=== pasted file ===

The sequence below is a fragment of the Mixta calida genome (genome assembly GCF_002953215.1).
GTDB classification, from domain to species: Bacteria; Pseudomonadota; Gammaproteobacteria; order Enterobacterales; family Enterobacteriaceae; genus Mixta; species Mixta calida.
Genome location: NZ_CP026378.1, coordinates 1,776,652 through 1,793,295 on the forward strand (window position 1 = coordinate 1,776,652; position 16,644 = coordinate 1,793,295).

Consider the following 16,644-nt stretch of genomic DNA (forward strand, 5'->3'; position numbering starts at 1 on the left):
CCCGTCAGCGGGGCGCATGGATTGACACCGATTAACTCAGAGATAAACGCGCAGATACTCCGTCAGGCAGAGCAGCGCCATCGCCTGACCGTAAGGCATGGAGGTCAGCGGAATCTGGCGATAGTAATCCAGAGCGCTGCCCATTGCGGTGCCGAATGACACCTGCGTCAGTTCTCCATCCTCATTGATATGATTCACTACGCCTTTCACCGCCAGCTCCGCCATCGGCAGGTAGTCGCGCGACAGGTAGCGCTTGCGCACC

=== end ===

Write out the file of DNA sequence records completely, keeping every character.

The sequence below is a fragment of the Mixta calida genome (genome assembly GCF_002953215.1).
GTDB classification, from domain to species: Bacteria; Pseudomonadota; Gammaproteobacteria; order Enterobacterales; family Enterobacteriaceae; genus Mixta; species Mixta calida.
Genome location: NZ_CP026378.1, coordinates 1,776,652 through 1,793,295 on the forward strand (window position 1 = coordinate 1,776,652; position 16,644 = coordinate 1,793,295).

Consider the following 16,644-nt stretch of genomic DNA (forward strand, 5'->3'; position numbering starts at 1 on the left):
CCCGTCAGCGGGGCGCATGGATTGACACCGATTAACTCAGAGATAAACGCGCAGATACTCCGTCAGGCAGAGCAGCGCCATCGCCTGACCGTAAGGCATGGAGGTCAGCGGAATCTGGCGATAGTAATCCAGAGCGCTGCCCATTGCGGTGCCGAATGACACCTGCGTCAGTTCTCCATCCTCATTGATATGATTCACTACGCCTTTCACCGCCAGCTCCGCCATCGGCAGGTAGTCGCGCGACAGGTAGCGCTTGCGCACC